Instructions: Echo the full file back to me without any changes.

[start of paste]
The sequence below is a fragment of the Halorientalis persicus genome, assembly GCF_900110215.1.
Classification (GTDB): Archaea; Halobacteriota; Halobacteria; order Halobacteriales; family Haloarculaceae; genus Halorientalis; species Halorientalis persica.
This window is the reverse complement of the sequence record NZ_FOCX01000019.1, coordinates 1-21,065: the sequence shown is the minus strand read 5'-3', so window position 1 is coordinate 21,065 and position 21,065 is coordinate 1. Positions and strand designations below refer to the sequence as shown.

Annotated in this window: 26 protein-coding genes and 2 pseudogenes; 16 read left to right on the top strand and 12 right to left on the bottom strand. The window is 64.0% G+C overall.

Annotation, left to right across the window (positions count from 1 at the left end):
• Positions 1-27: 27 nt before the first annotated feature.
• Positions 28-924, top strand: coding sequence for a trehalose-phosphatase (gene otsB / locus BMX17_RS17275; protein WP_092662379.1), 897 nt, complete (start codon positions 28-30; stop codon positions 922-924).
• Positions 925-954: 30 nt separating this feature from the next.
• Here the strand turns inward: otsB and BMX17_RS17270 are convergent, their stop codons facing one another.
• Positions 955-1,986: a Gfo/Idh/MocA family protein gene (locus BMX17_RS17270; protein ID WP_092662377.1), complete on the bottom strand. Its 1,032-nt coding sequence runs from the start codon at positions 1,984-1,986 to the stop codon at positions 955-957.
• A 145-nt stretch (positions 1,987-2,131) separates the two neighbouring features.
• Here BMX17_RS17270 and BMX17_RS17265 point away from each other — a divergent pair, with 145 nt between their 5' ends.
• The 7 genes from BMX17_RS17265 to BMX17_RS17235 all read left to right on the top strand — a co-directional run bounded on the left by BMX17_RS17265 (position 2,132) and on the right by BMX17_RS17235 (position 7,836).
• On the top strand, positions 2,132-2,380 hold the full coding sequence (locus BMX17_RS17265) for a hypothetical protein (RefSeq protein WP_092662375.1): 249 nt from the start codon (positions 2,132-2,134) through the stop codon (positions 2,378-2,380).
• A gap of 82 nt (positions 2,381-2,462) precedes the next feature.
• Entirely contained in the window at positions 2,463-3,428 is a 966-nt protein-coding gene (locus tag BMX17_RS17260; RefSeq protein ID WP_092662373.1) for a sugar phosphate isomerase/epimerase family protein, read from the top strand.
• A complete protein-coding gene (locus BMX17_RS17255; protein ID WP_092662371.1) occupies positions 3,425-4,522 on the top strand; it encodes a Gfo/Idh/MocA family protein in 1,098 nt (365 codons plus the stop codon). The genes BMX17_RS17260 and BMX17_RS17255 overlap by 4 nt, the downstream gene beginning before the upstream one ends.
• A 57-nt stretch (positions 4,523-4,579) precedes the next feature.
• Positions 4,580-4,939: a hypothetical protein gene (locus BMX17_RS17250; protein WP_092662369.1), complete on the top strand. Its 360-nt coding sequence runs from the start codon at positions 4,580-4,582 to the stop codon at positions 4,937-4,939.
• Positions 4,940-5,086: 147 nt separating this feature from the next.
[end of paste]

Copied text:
The sequence below is a fragment of the Halorientalis persicus genome, assembly GCF_900110215.1.
Classification (GTDB): Archaea; Halobacteriota; Halobacteria; order Halobacteriales; family Haloarculaceae; genus Halorientalis; species Halorientalis persica.
This window is the reverse complement of the sequence record NZ_FOCX01000019.1, coordinates 1-21,065: the sequence shown is the minus strand read 5'-3', so window position 1 is coordinate 21,065 and position 21,065 is coordinate 1. Positions and strand designations below refer to the sequence as shown.

Annotated in this window: 26 protein-coding genes and 2 pseudogenes; 16 read left to right on the top strand and 12 right to left on the bottom strand. The window is 64.0% G+C overall.

Annotation, left to right across the window (positions count from 1 at the left end):
• Positions 1-27: 27 nt before the first annotated feature.
• Positions 28-924, top strand: coding sequence for a trehalose-phosphatase (gene otsB / locus BMX17_RS17275; protein WP_092662379.1), 897 nt, complete (start codon positions 28-30; stop codon positions 922-924).
• Positions 925-954: 30 nt separating this feature from the next.
• Here the strand turns inward: otsB and BMX17_RS17270 are convergent, their stop codons facing one another.
• Positions 955-1,986: a Gfo/Idh/MocA family protein gene (locus BMX17_RS17270; protein ID WP_092662377.1), complete on the bottom strand. Its 1,032-nt coding sequence runs from the start codon at positions 1,984-1,986 to the stop codon at positions 955-957.
• A 145-nt stretch (positions 1,987-2,131) separates the two neighbouring features.
• Here BMX17_RS17270 and BMX17_RS17265 point away from each other — a divergent pair, with 145 nt between their 5' ends.
• The 7 genes from BMX17_RS17265 to BMX17_RS17235 all read left to right on the top strand — a co-directional run bounded on the left by BMX17_RS17265 (position 2,132) and on the right by BMX17_RS17235 (position 7,836).
• On the top strand, positions 2,132-2,380 hold the full coding sequence (locus BMX17_RS17265) for a hypothetical protein (RefSeq protein WP_092662375.1): 249 nt from the start codon (positions 2,132-2,134) through the stop codon (positions 2,378-2,380).
• A gap of 82 nt (positions 2,381-2,462) precedes the next feature.
• Entirely contained in the window at positions 2,463-3,428 is a 966-nt protein-coding gene (locus tag BMX17_RS17260; RefSeq protein ID WP_092662373.1) for a sugar phosphate isomerase/epimerase family protein, read from the top strand.
• A complete protein-coding gene (locus BMX17_RS17255; protein ID WP_092662371.1) occupies positions 3,425-4,522 on the top strand; it encodes a Gfo/Idh/MocA family protein in 1,098 nt (365 codons plus the stop codon). The genes BMX17_RS17260 and BMX17_RS17255 overlap by 4 nt, the downstream gene beginning before the upstream one ends.
• A 57-nt stretch (positions 4,523-4,579) precedes the next feature.
• Positions 4,580-4,939: a hypothetical protein gene (locus BMX17_RS17250; protein WP_092662369.1), complete on the top strand. Its 360-nt coding sequence runs from the start codon at positions 4,580-4,582 to the stop codon at positions 4,937-4,939.
• Positions 4,940-5,086: 147 nt separating this feature from the next.